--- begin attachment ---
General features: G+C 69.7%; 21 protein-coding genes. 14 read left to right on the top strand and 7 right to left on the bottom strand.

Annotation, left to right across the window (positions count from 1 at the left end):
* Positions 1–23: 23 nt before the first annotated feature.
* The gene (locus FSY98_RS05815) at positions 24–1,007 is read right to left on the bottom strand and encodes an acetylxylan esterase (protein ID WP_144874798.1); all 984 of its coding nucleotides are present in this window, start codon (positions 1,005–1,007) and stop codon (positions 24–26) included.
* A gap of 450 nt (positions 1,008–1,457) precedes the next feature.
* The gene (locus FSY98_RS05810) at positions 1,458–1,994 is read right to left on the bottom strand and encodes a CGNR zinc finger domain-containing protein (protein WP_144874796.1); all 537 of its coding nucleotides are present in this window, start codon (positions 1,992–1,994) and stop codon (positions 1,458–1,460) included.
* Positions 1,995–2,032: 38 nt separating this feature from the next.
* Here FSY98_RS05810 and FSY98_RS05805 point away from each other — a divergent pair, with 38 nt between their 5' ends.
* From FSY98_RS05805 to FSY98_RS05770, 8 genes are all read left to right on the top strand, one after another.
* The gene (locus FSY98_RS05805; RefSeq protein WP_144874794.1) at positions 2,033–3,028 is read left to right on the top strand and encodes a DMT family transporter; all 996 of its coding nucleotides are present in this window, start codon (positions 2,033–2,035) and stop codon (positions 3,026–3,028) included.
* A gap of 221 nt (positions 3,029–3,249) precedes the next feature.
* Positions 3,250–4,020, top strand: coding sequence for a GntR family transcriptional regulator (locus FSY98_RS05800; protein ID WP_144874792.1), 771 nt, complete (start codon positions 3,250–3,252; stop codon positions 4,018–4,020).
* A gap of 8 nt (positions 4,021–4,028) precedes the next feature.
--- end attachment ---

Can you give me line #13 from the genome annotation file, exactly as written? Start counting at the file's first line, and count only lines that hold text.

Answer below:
* A gap of 8 nt (positions 4,021–4,028) precedes the next feature.